3. ^ a b c d e f g h i j k Hamm, C. A.; Rademacher, V.; Landis, D. A.; Williams, B. L. (2013). "Conservation Genetics and the Implication for Recovery of the Endangered Mitchell's Satyr Butterfly, Neonympha mitchellii mitchellii". Journal of Heredity 105 (1): 19–27. doi:10.1093/jhered/est073. ISSN 0022-1503. Retrieved 19 December 2013. .
  4. ^ Dyar, HG (1902). A list of North American lepidoptera and key to the literature of this order of insects. Washington: Governmetn Printing Office. p. 32. 
  5. ^ Albrecht, Carl W.; Watkins, Reed A. (July 1983). "mitchell's+marsh+satyr" A cross-reference to names of Ohio skippers and butterflies: (Insecta: Lepidoptera: Hesperioidea and Papilionoidea). College of Biological Sciences, The Ohio State University in cooperation with the Ohio Lepidopterists. p. 14. ISBN 978-0-86727-095-2. Retrieved 19 December 2013. 
  6. ^ "Neonympha mitchellii mitchelli". Michigan Natural Features Inventory. College of Agriculture and Natural Resources, Michigan State University. Retrieved 20 December 2013.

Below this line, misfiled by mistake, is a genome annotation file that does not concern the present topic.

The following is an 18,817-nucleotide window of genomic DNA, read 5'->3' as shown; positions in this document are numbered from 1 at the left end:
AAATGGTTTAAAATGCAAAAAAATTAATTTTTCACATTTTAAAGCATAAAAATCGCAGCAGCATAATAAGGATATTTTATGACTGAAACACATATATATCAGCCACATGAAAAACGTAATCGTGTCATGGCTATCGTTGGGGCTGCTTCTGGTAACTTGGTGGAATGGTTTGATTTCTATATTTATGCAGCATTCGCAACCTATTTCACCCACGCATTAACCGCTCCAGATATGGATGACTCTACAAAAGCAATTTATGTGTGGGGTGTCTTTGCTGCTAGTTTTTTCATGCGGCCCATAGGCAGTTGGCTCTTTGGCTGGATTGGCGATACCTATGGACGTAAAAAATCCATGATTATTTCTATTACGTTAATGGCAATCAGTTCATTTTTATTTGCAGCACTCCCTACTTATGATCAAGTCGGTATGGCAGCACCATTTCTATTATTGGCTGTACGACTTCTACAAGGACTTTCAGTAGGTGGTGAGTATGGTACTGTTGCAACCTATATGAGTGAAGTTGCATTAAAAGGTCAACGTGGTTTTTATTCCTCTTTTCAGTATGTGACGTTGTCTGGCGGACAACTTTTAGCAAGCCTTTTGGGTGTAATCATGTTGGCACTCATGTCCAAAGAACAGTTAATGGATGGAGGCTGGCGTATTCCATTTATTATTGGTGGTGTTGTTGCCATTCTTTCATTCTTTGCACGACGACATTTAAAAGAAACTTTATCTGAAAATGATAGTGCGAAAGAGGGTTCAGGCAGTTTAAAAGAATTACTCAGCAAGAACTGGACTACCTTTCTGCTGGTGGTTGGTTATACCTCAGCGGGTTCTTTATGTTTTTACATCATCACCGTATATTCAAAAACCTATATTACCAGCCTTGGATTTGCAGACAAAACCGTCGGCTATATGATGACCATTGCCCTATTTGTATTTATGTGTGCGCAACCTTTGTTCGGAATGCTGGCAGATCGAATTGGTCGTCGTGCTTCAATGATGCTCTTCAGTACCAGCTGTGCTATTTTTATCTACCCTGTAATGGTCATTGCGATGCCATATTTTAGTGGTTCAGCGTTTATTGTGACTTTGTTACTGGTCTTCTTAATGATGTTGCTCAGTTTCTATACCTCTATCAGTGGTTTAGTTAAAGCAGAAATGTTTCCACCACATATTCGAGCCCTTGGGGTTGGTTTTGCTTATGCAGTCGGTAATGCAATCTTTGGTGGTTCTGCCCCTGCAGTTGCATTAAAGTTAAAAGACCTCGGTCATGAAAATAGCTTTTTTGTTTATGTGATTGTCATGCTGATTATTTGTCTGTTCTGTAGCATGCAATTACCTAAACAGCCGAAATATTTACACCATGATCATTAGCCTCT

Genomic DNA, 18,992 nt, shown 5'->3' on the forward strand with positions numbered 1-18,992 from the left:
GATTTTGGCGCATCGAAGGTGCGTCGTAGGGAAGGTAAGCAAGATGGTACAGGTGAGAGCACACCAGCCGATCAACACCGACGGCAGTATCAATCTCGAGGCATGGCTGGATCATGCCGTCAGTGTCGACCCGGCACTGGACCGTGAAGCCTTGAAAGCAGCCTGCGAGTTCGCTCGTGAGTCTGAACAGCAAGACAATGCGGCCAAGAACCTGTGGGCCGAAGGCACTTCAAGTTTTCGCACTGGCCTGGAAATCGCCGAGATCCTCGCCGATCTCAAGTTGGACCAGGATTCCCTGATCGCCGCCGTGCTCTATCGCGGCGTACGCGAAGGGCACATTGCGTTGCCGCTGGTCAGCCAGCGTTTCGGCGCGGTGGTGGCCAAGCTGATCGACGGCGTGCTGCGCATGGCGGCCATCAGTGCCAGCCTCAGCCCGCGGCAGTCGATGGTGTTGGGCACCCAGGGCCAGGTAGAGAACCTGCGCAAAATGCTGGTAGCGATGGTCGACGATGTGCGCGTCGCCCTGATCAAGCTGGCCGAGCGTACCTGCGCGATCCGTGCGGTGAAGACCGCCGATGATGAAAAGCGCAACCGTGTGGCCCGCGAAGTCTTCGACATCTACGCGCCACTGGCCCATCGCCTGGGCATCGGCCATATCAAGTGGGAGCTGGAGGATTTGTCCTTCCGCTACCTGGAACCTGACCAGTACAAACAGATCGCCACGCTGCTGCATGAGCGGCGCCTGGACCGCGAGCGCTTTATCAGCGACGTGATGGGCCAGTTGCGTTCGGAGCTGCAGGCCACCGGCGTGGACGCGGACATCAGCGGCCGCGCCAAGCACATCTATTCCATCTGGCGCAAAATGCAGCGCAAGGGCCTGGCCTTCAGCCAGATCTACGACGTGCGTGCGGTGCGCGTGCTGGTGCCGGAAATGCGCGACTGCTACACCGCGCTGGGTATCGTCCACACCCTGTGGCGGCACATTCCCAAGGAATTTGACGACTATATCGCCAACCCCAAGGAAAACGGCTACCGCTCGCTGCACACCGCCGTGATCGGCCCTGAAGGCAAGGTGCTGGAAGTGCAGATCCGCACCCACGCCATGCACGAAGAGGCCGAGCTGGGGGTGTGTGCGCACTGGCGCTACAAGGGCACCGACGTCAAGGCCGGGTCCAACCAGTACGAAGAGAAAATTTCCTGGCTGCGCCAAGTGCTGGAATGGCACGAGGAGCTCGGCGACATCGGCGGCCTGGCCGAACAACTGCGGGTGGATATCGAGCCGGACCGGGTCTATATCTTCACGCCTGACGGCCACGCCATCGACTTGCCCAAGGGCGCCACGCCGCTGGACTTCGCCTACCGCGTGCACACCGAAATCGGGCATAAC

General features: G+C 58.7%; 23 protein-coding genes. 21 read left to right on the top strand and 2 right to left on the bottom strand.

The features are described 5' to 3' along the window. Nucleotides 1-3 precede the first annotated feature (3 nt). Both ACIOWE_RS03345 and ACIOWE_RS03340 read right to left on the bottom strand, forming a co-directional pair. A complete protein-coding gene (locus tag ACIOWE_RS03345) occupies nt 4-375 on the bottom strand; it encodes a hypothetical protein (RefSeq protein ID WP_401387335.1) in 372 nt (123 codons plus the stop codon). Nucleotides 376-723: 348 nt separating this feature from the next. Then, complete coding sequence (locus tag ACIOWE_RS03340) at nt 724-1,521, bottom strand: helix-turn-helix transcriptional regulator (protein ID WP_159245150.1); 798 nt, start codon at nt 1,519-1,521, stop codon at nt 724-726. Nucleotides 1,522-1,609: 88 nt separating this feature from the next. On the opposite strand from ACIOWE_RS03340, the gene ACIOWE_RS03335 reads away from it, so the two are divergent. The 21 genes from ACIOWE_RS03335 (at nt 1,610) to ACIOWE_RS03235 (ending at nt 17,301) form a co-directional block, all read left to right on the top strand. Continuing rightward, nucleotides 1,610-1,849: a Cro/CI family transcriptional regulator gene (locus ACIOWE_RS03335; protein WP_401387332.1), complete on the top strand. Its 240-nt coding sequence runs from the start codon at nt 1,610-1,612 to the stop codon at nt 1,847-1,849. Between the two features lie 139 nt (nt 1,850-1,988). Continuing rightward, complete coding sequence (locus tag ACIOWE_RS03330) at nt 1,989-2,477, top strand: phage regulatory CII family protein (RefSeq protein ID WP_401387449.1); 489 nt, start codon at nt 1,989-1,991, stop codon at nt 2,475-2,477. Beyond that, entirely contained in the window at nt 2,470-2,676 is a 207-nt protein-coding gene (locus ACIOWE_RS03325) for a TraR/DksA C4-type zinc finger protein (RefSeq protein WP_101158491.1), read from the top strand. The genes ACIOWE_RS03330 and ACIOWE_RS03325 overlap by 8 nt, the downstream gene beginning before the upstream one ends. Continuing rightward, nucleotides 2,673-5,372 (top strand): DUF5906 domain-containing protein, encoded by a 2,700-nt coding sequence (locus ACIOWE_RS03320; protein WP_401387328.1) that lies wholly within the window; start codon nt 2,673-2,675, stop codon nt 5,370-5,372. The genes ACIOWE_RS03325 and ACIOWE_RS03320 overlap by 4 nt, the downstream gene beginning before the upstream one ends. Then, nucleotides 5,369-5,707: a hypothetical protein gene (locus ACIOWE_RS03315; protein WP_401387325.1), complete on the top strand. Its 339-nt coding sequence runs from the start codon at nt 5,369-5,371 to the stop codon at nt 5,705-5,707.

7. ^ "Endangered and Threatened Wildlife and Plants; Emergency Rule To List the Saint Francis' Satyr as Endangered". Federal Register 59 (74) (Government Printing Office). 18 April 1994. Retrieved 20 December 2013. 
  8. ^ a b c d e f g "Critter Catalog: Neonympha mitchellii, Mitchell's satyr". BioKIDS – Kids' Inquiry of Diverse Species. The University of Michigan. Retrieved 20 December 2013. 
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Names and Taxonomy

Taxonomy

Comments: For information on the species as a whole see subspecies N. m. mitchellii. All recent workers, including Kuefler et al. (2008) retain N. m. francisci as a subspecies. It is also possible someone will name the apparently extinct New Jersey populations or those in Virginia or Alabama as subspecies, but known differences are relatively minor. For now these are included with N. m. mitchellii and there do not appear to be major biological differences although the habitat is a little different (more acidic and not fens) in Virginia (S. Roble) and see table in Kuelfer et al. (2008) for the others. DNA and other analyses (Goldstein et al., 2004) support treating franciisci as a valid taxon, and show no compelling reason not to retain the others as a single taxon. This entire genus is in need of serious study. D. Schweitzer